Robert Samuelson, the distinguished economics columnist for the Washington Post, has a column on one of the most important reasons for the anemic recovery. He blames, with very good reason, the fateful intersection of Lord Keynes’s economic paradigm and human nature, in this case the self-interests of politicians:
Until the 1960s, Americans generally believed in low inflation and balanced budgets. President John Kennedy shared the consensus but was persuaded to change his mind. His economic advisers argued that, through deficit spending and modest increases in inflation, government could raise economic growth, lower unemployment and smooth business cycles….Kennedy’s economists, fashioning themselves as heirs to John Maynard Keynes (1883-1946), shattered…[the old] consensus. They contended that deficits weren’t immoral….This destroyed the intellectual and moral props for balanced budgets.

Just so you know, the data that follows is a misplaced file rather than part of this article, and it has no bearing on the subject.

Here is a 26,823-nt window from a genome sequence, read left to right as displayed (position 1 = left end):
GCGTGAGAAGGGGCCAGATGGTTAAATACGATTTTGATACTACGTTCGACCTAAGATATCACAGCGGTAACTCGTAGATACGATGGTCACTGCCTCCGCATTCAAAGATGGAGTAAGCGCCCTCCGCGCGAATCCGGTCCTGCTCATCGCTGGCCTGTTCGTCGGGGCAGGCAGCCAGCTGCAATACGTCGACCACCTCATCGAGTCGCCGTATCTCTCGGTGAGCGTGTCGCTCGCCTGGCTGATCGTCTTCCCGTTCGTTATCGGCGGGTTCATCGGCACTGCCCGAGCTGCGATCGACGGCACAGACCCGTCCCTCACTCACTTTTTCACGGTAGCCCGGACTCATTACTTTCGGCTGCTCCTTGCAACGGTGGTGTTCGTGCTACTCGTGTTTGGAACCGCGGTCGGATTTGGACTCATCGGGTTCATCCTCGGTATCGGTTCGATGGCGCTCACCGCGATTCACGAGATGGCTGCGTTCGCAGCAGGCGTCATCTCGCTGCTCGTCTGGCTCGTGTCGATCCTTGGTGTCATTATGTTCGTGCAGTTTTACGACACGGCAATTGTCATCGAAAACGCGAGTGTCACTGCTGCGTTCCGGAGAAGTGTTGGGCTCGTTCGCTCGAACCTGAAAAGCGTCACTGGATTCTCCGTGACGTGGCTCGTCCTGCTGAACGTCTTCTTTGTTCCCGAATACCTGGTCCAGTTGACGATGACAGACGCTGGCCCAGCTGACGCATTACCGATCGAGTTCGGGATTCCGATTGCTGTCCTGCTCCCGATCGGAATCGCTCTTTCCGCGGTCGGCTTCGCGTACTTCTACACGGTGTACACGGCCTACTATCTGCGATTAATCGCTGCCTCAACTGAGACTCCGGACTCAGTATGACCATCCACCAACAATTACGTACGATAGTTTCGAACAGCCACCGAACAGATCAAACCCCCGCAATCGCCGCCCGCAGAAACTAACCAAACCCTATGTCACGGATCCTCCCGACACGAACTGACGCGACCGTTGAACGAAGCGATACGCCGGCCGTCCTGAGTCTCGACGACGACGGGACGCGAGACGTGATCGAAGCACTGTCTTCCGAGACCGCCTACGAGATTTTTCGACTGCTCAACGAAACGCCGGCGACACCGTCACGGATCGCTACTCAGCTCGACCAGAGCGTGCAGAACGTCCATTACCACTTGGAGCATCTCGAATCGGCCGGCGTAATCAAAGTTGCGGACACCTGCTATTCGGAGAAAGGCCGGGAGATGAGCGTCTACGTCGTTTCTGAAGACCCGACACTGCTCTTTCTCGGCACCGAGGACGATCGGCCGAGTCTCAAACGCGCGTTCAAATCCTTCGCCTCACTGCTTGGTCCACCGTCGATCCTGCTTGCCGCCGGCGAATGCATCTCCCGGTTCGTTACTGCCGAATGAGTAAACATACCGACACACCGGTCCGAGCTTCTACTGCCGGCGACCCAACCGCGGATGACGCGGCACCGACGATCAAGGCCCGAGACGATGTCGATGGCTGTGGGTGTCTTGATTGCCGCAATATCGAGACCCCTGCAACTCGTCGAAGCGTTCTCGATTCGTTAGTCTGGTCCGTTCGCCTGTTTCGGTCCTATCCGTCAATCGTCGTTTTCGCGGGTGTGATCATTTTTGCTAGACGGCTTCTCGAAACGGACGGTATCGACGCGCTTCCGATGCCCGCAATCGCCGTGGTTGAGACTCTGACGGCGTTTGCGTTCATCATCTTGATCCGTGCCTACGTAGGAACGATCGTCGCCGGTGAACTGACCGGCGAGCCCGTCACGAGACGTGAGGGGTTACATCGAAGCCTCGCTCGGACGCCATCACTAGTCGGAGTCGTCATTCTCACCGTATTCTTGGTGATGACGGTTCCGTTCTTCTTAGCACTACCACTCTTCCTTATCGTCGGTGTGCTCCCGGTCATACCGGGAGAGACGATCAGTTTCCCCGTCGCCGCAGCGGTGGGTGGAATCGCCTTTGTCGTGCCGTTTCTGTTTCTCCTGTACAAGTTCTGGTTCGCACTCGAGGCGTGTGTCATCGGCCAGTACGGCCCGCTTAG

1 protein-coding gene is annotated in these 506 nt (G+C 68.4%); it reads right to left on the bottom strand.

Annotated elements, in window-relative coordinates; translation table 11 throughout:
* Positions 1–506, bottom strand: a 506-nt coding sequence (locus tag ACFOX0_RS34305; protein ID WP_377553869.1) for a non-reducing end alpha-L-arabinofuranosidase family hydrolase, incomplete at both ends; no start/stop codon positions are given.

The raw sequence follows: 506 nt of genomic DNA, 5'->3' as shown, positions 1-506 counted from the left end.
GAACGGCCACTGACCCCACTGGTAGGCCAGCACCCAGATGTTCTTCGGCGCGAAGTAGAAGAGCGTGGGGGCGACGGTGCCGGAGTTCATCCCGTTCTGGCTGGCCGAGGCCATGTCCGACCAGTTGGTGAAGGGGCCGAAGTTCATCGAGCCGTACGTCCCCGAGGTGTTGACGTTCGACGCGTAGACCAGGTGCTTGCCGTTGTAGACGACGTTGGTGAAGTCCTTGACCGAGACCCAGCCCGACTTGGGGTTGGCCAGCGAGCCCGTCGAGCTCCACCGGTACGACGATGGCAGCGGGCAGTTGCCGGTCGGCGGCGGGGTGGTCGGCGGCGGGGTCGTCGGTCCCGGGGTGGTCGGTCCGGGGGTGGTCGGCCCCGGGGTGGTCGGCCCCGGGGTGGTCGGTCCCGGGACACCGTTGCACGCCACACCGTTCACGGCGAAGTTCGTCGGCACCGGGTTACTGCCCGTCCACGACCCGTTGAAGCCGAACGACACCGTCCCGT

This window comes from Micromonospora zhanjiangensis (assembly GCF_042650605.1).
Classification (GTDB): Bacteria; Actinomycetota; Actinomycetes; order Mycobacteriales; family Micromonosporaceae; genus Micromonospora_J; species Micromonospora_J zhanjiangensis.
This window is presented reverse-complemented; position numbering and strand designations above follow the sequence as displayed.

Walter Heller, Kennedy’s chairman of the Council of Economic Advisors, famously talked about “fine tuning” the American economy to keep it humming along smoothly, throwing off wealth and jobs like an engine throws off work-doing energy.
Keynes had argued that economies were machines, “a whole Copernican system, by which all the elements of the economic universe are kept in their places by mutual counterpoise and interaction.” Governments, thought Keynes, could keep an economy humming by deliberately running deficits in times of slack demand. Politicians, of course, were only too happy to have an intellectual justification for spending in deficit. This allowed them to spend money (“the mother’s milk of politics”) in order to satisfy various constituencies without having to raise the taxes needed to pay for the largesse.